Laser ablation boosts terahertz emission
From almost instantaneous wireless transfer of huge amounts of data and easy detection of explosives, weapons, or harmful gases, to safe 3-D medical imaging and new advances in spectroscopy —technologies based on terahertz (THz) radiation, the electro-magnetic band with wavelengths from 0.1 to 1 mm, can transform science fiction into reality. However, scientists and engineers still do not have cheap and efficient solutions for mass production of THz-based devices.
For years, the THz portion of the spectrum remained unused, giving rise to the term "terahertz gap". Research, recently published in Optics Letters by the Femtosecond Spectroscopy Unit at the Okinawa Institute of Science and Technology Graduate University (OIST), suggests one possible solution for this problem: a method to increase efficiency of THz emission gallium arsenide (GaAs)-based devices.
THz radiation lies between infrared and microwave radiation in the electro-magnetic spectrum. It is absorbed by water —which limits the use of THz devices in the Earth's atmosphere, laden with water vapour, to short distances—but it can penetrate fabrics, paper, cardboard, plastics, wood, and ceramics. Many materials have a unique "fingerprint"in the THz band allowing their easy identification with THz scanners. Moreover, unlike X-rays and ultraviolet light, THz radiation is safe for live tissues and DNA, due to its non-ionising properties. THz technology could be a next important breakthrough in medicine, security, chemistry, and information technology.
Generation of THz waves is difficult since the frequency is too high for conventional radio transmitters, but too low for optical transmitters, like the majority of lasers. Therefore, researchers have to come up with new innovative devices.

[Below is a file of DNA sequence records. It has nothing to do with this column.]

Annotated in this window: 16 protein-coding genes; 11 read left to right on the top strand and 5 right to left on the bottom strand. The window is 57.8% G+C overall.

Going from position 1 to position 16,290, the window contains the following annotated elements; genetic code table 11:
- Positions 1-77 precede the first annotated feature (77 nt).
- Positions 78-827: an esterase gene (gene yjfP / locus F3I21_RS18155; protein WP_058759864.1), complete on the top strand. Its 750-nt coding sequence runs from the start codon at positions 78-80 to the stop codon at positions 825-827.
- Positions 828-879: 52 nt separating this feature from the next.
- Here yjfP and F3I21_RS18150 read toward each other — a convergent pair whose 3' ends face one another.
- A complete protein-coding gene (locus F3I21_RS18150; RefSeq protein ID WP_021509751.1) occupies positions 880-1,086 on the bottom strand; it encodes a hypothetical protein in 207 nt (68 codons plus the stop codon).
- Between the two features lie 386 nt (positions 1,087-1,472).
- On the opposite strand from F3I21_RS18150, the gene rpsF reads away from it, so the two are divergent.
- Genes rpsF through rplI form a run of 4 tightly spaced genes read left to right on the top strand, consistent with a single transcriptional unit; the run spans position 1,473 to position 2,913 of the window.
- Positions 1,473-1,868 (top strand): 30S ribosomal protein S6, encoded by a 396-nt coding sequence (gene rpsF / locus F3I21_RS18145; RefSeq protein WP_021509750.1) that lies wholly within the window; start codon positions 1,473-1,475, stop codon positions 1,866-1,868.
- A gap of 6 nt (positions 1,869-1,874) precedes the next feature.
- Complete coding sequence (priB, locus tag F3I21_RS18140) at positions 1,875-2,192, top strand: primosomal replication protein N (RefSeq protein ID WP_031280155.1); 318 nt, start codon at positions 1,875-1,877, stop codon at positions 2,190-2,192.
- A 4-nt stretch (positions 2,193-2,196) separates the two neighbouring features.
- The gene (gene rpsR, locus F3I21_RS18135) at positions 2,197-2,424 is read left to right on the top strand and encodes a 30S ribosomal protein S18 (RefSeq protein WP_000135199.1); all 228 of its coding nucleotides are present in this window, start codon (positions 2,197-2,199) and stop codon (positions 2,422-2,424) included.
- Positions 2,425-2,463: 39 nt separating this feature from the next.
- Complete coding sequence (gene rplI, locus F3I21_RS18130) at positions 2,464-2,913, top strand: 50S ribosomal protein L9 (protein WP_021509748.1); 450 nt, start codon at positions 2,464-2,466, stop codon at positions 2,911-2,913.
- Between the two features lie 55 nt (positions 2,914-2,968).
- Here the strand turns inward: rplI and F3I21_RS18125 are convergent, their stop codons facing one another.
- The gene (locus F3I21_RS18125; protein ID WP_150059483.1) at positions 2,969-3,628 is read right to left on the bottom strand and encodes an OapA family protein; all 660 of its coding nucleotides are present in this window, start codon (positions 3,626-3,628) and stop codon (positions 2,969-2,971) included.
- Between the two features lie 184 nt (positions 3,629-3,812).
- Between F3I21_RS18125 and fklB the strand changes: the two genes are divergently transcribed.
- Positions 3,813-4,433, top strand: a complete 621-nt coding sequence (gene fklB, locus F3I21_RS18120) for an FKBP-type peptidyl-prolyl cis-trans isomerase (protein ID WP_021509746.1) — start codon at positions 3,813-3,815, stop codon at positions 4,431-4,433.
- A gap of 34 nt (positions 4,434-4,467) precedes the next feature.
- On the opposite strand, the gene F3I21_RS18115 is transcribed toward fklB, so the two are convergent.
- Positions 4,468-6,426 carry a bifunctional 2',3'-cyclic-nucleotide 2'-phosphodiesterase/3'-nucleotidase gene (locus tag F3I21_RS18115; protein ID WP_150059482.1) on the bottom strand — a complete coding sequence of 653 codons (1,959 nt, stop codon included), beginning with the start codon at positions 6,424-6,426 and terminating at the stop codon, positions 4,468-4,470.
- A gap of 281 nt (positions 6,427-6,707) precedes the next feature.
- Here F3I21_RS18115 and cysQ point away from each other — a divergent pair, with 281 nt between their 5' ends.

One of the most frequently used THz emitters is a photoconductive antenna, comprising two electric contacts and a thin film of semiconductor, often GaAs, between them. When the antenna is exposed to a short pulse from a laser, the photons excite electrons in the semiconductor, and a short burst of THz radiation is produced. Thus the energy of the laser beam is transformed into a THz electro-magnetic wave.
OIST researchers showed that micro-structure of the semiconductor surface plays an important role in this process. Femtosecond-laser-ablation, in which the material is exposed to ultrashort bursts of high energy, creates micrometre-scale grooves and ripples on the surface of GaAs. "The light gets trapped in these ripples", says Athanasios Margiolakis, a Special Research Student at OIST. Since more light is absorbed by the ablated material, the efficiency of THz emission, given a sufficiently powerful laser, increases by 65%.
Other properties of the material change as well. For example, ablated GaAs shows only a third of the electrical current of non-ablated GaAs. "We observe counter-intuitive phenomena,"the researchers write, "One generally expects that the material showing the higher photocurrent would give the best THz emitter." They explain this phenomenon by shorter carrier lifetimes. That is, electrons in ablated samples return to non-agitated states much faster than in control samples.
Dr Julien Madéo, one of the OIST team members, says that "femtosecond-laser ablation allows us to engineer the properties of materials and to overcome their intrinsic limitations, leading, for example, to near 100% photon absorption as well as broader absorption bandwidth, control of the electron concentration and lifetime". This technique is a fast, lower-cost alternative to existing methods of manufacturing materials for THz applications.